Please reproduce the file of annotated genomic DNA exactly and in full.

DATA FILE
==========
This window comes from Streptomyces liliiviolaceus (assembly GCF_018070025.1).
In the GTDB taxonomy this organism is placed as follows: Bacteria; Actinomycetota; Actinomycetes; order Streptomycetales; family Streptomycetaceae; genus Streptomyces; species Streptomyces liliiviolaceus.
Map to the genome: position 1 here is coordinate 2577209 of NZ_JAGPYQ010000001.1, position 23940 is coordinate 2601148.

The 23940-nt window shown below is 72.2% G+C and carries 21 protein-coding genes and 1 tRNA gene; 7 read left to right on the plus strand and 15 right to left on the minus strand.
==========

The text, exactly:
This window comes from Streptomyces liliiviolaceus (assembly GCF_018070025.1).
In the GTDB taxonomy this organism is placed as follows: Bacteria; Actinomycetota; Actinomycetes; order Streptomycetales; family Streptomycetaceae; genus Streptomyces; species Streptomyces liliiviolaceus.
Map to the genome: position 1 here is coordinate 2577209 of NZ_JAGPYQ010000001.1, position 23940 is coordinate 2601148.

The 23940-nt window shown below is 72.2% G+C and carries 21 protein-coding genes and 1 tRNA gene; 7 read left to right on the plus strand and 15 right to left on the minus strand.